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AC/DC - 1978 Powerage



ARTIST: AC/DC
ALBUM: Powerage
LABEL: Atlantic
SERIAL: SD 19180
YEAR: 1978
CD REISSUE: 1987, Atlantic, 19180-2 * 2003, Epic, 510762-2 (remastered)

COUNTRY OF ORIGIN:

LINEUP: Bon Scott - vocals * Angus Young - lead guitar * Malcolm Young - rhythm guitars, vocals * Cliff Williams - bass, vocals * Phil Rudd - drums

TRACK LISTING: 01 Rock N Roll Damnation * 02 Down Payment Blues * 03 Gimme A Bullet * 04 Rif Raff * 05 Sin City * 06 What's Next To The Moon * 07 Gone Shootin' * 08 Up To My Neck In You * 09 Kicked In The Teeth

WEBLINKS: www.acdcrocks.com


Background
AC/DC seem to be rolling off the tongues of many rockers these days with the release of the band's first studio album in eight years. As we digest 15 new tracks from brothers Angus and Malcolm Young, Brian Johnson, Cliff Williams, and Phil Rudd, I thought it would be fitting to pull one out of the archives from their original years with Bon Scott. Over time, AC/DC's 1978 release, 'Powerage' has become their forgotten 40 minutes. Released between their classic studio albums, 'Let There Be Rock' and 'Highway To Hell' respectively, 'Powerage' is rarely heard on radio or even mentioned among their better releases. In reality, it is stronger album than the bigger selling Bon releases 'Let There Be Rock' and 'Dirty Deeds Done Dirt Cheap', and more consistent than the bulk of the Brian Johnson albums (with the exception of 'Flick Of The Switch'). 'Powerage' was the fifth studio album by AC/DC, released in May 1978. All songs were written by Angus Young, Malcolm Young, and Bon Scott. 'Powerage' marked the debut of bassist Cliff Williams, and with its harder riffs, followed the blueprint set by their previous pugnacious platter 'Let There Be Rock'.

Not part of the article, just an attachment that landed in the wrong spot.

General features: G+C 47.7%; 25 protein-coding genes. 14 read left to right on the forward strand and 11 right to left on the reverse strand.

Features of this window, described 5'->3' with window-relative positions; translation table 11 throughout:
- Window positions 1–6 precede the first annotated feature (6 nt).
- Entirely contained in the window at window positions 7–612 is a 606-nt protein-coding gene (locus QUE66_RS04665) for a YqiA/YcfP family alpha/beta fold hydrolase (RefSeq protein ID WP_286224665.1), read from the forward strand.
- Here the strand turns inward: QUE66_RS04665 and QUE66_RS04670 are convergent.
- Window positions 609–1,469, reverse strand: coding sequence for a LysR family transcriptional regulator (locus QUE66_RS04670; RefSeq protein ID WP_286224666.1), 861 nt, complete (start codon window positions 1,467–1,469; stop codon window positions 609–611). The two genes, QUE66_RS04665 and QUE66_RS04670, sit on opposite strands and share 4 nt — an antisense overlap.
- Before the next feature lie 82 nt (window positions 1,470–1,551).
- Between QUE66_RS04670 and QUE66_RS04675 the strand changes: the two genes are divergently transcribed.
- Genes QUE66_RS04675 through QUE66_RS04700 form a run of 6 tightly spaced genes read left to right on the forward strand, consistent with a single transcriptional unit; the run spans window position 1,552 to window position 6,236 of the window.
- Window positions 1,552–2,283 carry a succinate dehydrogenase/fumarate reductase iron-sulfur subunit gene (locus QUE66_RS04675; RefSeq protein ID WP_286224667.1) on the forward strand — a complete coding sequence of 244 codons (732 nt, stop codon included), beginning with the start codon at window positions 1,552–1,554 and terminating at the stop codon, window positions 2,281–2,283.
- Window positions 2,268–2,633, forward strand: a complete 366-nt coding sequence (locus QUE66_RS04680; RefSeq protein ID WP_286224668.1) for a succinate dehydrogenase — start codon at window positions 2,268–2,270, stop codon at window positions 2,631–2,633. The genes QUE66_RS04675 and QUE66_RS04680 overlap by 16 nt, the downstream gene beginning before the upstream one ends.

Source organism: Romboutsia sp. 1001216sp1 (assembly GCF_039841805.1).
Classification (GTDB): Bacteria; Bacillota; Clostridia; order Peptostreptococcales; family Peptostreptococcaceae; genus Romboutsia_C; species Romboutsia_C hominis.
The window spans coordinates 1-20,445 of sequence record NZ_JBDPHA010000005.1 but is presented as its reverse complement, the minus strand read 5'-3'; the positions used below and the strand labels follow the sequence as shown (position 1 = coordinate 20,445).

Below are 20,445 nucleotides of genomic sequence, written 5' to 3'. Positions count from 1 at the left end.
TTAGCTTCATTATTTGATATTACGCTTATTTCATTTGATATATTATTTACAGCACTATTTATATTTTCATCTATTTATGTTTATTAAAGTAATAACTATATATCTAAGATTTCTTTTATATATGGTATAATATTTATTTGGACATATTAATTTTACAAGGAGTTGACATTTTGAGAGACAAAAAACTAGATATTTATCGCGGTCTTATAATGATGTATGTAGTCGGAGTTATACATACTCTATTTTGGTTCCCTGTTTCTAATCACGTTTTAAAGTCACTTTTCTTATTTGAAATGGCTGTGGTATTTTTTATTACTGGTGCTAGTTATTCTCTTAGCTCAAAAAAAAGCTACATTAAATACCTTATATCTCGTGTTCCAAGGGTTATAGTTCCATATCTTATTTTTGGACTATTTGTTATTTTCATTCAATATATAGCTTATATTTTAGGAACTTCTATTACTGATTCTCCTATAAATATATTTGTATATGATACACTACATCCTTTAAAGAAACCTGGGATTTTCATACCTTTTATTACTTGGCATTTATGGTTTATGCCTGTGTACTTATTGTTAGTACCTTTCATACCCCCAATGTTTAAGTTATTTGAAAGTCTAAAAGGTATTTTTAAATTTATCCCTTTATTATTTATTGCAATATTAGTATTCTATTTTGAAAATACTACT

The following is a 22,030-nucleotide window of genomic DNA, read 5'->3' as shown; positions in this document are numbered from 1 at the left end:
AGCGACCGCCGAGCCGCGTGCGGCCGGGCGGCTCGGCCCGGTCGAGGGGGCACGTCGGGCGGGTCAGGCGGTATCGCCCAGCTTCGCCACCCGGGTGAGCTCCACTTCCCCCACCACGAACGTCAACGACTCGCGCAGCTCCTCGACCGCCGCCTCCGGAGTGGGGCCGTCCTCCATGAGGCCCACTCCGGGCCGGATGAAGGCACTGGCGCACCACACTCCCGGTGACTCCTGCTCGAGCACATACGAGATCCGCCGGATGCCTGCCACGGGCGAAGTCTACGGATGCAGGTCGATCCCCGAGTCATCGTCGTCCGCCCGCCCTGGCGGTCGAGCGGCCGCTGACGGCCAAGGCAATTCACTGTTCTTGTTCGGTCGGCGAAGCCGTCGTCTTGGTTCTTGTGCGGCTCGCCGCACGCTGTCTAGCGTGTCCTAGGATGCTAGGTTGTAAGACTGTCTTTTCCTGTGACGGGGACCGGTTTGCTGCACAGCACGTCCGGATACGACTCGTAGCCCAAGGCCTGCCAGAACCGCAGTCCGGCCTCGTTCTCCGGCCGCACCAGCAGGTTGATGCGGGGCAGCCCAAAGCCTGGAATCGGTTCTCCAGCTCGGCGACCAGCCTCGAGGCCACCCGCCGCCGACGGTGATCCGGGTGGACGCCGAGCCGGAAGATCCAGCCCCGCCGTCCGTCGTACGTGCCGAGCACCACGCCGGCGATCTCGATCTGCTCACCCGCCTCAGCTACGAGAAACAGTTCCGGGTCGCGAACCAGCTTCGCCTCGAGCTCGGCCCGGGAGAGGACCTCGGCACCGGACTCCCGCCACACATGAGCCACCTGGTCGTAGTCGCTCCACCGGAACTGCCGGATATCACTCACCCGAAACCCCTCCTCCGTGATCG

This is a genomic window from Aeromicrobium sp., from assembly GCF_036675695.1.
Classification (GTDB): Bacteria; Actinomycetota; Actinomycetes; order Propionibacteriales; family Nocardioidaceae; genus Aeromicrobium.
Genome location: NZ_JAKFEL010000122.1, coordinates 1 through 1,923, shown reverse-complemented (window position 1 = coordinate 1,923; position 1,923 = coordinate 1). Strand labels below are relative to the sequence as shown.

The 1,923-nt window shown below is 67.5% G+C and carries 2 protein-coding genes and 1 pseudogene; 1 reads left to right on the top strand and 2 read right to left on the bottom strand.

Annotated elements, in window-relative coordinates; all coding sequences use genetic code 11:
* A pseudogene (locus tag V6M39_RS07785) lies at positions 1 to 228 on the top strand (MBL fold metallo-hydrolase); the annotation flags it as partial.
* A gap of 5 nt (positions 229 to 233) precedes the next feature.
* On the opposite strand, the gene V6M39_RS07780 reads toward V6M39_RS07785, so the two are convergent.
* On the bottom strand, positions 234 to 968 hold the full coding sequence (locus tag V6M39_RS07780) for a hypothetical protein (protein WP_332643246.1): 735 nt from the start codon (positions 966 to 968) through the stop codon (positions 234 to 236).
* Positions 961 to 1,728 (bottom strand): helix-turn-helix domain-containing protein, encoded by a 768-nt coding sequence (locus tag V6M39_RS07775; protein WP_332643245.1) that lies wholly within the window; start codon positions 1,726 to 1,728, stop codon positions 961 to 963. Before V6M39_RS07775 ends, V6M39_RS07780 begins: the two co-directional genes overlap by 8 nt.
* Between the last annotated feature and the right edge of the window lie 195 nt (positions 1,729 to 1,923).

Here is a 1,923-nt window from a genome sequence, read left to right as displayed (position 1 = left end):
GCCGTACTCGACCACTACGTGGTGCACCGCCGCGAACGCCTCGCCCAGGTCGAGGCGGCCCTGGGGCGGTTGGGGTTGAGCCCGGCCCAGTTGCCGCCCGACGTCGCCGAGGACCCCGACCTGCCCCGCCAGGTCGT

The Songs
If you're an AC/DC fan, I am most likely preaching to the converted, when I state there is not one bad cut on this solid collection of no-nonsense, good time, rock and roll. Aside from these inspired performances, For me it's AC/DC's lyrical content here that has always stayed ingrained in my brain since I was a kid. I catch myself residing lines from this masterpiece to this day.

'Rock And Roll Damnation' - the only single released from this underrated gem. Ironically my favourite version of the song is on the excellent live album 'If You Want Blood You've Got It'. This is where we heard it first though - IMO AC/DC had finally worked out all the kinks and still played with a unquenchable passion and sense of abandon which they would lose a great deal of when they hit the big time with 'Highway To Hell'. From this incredible opening power chord laced anthem, you'll be hooked and the boys refuse to let your mind wander at all until it's over.

'Down Payment Blues' - ' I got myself a Cadillac but I can't afford the gasoline'. A seminal cut featuring a bluesy, fuzzed up, ode to having nothing and liking it, and it probably is my favourite AC/DC song in their entire catalog.

'Gimme A Bullet' - where the Brothers' Young and Bon just crank it out like never before. It's the lyrics again that always stand out to me with 'Gimme a bullet to bite on, something to chew gimme a bullet to bite on, and I'll make believe it's you'. Just inspired work like never before and to some extent never again at this level.